1. OWASP API Top 10 – Application Programming Interfaces (APIs) are very commonly used these days and have some unique vulnerabilities. OWASP has published a special API Top 10 vulnerability list.
  2. OWASP Mobile Top 10 – Mobile applications have different sets of vulnerabilities, and some even vary based on the type of platform.
  3. OWASP IoT Top 10 – Today even household devices are getting smarter and connected. Such Internet of Things (IoT devices) are prone to many vulnerabilities. OWASP has published an IoT Top 10 vulnerability.

Why Burp Suite is needed?

Today the market for application security scanning and testing tools are quickly developing. There are such countless tools accessible, business just as free, from various sellers, supporting different innovations and highlights. A large portion of these tools are slanted toward computerized filtering of software to discover weaknesses.

This is accomplished either by setting off the scanner subsequent to spidering or slithering the objective application or coordinating the scanner straightforwardly in the DevOps cycle.

Also Read: How to Setup Burp Suite the Easy way

While this is absolutely a benefit and builds proficiency of filtering with least manual intercession, there are sure weaknesses that can be better perceived and exploited through manual testing.

Manual Testing is generally reliant on two factors: the abilities of the tester and the tool utilized for testing. A tool like Burp Suite significantly aids in satisfying the necessities of manual testing from a tooling viewpoint.

It gives an incredible and adaptable stage where the security tester can productively discover and misuse likely weaknesses. Along these lines, for application security examining and testing, the best system is to utilize a combination of both computerized and manual testing.

Burp Suite has incredible manual testing capacities alongside a computerized scanner. So it gives the analyzer advantages of manual testing as well as automated scanning.

Different Versions of Burp Suite

Like most of the other tools, Burp Suite comes in different forms. Different users might have different needs and one size may not fit all. Keeping in mind the varying needs of users, Burp Suite comes in three different versions.

  1. Burp Suite Community Edition – The Burp Suite Community Edition is the most basic version, which is free to download and use. It comes with a limited set of tools and features to get started with web application security testing.If you are completely new to application security and want to explore the basics, then the Burp Suite Community Edition is certainly a very good starting point. It does have good tools and features required for basic manual web application security testing like the interception proxy, tamper and relay requests using repeater, encode and decode data, etc.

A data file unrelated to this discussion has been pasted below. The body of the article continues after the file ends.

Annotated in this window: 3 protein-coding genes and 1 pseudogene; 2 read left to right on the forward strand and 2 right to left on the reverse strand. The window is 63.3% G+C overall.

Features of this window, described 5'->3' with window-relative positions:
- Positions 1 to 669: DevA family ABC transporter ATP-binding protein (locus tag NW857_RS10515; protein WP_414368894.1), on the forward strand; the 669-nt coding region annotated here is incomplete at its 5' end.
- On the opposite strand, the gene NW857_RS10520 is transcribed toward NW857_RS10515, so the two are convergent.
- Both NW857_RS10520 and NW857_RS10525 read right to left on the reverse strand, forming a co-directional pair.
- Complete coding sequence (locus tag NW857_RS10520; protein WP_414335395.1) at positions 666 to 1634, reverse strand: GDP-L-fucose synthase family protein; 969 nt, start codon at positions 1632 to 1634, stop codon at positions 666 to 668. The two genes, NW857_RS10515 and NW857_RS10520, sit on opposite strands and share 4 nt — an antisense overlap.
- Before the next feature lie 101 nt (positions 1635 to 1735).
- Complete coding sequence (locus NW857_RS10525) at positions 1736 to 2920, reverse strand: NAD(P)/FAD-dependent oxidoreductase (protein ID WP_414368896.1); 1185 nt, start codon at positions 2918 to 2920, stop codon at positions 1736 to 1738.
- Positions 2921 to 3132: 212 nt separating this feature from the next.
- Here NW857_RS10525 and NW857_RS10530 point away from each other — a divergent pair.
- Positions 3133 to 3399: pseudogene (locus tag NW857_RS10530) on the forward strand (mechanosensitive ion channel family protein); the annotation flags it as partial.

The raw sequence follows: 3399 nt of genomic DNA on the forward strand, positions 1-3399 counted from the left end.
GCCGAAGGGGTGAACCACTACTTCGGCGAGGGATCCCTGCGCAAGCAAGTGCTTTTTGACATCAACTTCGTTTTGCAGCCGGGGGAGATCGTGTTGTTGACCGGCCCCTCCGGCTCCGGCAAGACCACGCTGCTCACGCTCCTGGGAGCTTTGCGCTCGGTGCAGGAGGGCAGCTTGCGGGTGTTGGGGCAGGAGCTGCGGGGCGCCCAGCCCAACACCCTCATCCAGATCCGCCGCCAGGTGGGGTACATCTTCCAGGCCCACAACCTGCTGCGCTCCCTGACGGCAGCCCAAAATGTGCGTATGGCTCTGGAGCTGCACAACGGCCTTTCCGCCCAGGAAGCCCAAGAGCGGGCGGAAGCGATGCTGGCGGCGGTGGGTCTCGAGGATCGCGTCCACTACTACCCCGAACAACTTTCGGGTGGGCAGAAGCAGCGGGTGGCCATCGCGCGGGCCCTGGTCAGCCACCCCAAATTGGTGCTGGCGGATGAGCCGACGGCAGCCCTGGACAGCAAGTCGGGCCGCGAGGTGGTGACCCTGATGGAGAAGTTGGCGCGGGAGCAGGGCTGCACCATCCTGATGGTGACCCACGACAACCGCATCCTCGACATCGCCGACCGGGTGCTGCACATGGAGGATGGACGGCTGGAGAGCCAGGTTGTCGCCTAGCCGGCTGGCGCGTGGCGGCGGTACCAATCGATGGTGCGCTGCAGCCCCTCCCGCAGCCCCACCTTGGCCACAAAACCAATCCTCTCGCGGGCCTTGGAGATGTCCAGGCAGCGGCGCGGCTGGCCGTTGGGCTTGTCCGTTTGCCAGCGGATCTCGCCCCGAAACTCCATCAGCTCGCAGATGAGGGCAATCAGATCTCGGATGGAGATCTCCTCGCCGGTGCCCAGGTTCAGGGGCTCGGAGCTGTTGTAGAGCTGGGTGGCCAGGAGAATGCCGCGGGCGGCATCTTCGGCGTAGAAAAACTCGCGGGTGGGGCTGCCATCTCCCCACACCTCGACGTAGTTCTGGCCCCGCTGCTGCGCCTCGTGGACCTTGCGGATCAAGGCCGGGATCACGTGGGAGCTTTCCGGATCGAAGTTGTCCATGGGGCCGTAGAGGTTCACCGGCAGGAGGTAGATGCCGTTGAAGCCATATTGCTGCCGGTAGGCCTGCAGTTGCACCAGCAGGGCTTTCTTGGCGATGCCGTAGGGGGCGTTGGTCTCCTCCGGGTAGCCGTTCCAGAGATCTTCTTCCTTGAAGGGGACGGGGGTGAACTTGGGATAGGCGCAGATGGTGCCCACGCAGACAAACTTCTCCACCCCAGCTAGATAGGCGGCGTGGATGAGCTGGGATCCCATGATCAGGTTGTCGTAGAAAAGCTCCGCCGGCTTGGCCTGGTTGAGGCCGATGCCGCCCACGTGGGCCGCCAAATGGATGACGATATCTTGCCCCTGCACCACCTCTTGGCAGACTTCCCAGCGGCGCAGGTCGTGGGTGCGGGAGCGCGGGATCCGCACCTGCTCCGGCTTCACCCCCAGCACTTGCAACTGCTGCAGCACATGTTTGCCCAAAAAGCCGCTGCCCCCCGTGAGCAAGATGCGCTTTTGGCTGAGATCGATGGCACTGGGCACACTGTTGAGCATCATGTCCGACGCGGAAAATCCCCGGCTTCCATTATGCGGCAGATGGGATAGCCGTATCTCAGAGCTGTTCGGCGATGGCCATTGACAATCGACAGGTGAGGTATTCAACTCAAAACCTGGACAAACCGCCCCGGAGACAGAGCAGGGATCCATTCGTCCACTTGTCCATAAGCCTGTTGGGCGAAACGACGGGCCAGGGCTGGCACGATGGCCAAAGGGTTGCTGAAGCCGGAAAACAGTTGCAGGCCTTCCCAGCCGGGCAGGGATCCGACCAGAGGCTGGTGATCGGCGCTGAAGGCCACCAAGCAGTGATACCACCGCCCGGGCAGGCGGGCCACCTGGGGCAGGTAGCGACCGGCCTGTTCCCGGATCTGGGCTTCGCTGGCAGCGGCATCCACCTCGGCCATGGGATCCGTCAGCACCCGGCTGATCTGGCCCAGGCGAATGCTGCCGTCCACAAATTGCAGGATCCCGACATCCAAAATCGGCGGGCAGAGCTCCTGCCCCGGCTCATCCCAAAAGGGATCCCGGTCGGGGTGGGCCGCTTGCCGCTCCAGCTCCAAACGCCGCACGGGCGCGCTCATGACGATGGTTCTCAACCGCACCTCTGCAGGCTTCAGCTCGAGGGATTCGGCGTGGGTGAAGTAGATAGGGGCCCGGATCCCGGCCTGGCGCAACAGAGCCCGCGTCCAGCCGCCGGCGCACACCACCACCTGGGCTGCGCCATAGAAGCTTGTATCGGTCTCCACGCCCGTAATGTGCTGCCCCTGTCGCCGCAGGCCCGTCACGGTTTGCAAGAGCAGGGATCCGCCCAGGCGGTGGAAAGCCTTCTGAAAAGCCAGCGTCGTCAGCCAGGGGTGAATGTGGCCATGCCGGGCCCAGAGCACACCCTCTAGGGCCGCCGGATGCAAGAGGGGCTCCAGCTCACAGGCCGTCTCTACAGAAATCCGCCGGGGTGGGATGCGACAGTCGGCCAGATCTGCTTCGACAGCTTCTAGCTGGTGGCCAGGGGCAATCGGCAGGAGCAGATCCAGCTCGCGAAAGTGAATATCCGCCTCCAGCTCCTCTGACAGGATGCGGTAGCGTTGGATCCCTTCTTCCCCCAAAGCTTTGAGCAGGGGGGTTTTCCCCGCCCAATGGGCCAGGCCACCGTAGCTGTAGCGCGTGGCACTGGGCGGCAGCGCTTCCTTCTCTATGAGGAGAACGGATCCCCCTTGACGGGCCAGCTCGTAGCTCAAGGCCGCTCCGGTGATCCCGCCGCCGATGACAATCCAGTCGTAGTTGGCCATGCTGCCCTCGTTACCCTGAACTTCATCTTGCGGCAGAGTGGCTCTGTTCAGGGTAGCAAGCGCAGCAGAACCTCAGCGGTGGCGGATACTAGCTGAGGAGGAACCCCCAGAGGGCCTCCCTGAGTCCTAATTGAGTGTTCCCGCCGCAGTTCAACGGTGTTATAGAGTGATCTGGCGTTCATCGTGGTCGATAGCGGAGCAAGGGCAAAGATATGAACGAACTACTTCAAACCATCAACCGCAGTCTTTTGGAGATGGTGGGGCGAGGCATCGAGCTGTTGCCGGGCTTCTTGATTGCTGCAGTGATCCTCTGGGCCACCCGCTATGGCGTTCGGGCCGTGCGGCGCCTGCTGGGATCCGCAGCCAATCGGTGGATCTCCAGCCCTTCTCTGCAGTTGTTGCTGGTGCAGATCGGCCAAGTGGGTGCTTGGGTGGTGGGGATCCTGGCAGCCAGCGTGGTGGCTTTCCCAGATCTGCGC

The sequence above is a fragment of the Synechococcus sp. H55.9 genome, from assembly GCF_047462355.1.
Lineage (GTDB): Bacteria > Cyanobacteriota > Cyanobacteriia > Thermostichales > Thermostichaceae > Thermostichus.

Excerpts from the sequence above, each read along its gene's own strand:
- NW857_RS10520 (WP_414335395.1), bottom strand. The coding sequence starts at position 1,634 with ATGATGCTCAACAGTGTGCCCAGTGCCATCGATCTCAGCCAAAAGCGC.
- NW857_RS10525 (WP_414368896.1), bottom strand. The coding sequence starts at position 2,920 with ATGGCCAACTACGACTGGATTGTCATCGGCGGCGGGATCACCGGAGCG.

2. Burp Suite Professional Edition – Once you have a very good understanding of web application security and you are regularly required to test applications as part of your profession, then the Burp Suite Professional Edition is definitely recommended.The Burp Suite Professional Edition comes along with many advanced features that significantly improve your ability to find potential vulnerabilities in applications. This is the most suitable edition for individual professionals looking for excellent manual and automated security testing capabilities. Some of the advanced features include the following:
    • Testing out-of-band vulnerabilities
    • Advanced brute-force and fuzzing capabilities
    • Quickly generating exploits for CSRF, Clickjacking, etc.
    • Automated scanning for vulnerabilities
    • Useful extensions to further enhance vulnerability detection capabilities
  3. Burp Suite Enterprise Edition – While the Burp Suite Community Edition and the Burp Suite Professional Edition were aimed at individual professionals, the Burp Suite Enterprise Edition is useful to organizations looking for integrating security scanning in software pipelines.It doesn’t have the manual testing tools as compared to the earlier editions. This edition is recommended for enterprises looking out for DevSecOps solutions.

Also Read: What is Security Information and Event Management (SIEM) Tool? A Beginner’s Guide

Main Features of Burp Suite

The Burp Suite Professional Edition comes with a wide range of features for manual penetration testing as well as for automated scanning. Some of the useful features include the following:

  1. Manual Penetration Testing – Intercept and tamper requests (HTTP / HTTPS), manually testing for out-of-band vulnerabilities, testing web sockets, testing token strength, easily test clickjacking and Cross-Site Request Forgery (CSRF) vulnerabilities.
  2. Advanced Automated Attacks – Passive and active scanning to find potential vulnerabilities, advanced capabilities to brute-force and fuzz inputs.
  3. Productivity – Detailed message analysis, efficient project options, tools to make code more readable, easy, and simple vulnerability reporting.

4. Extensions – Burp Suite Application Store to install extensions for significantly enhancing the existing tool capabilities.

We’ll be going through the above features more in detail in coming articles.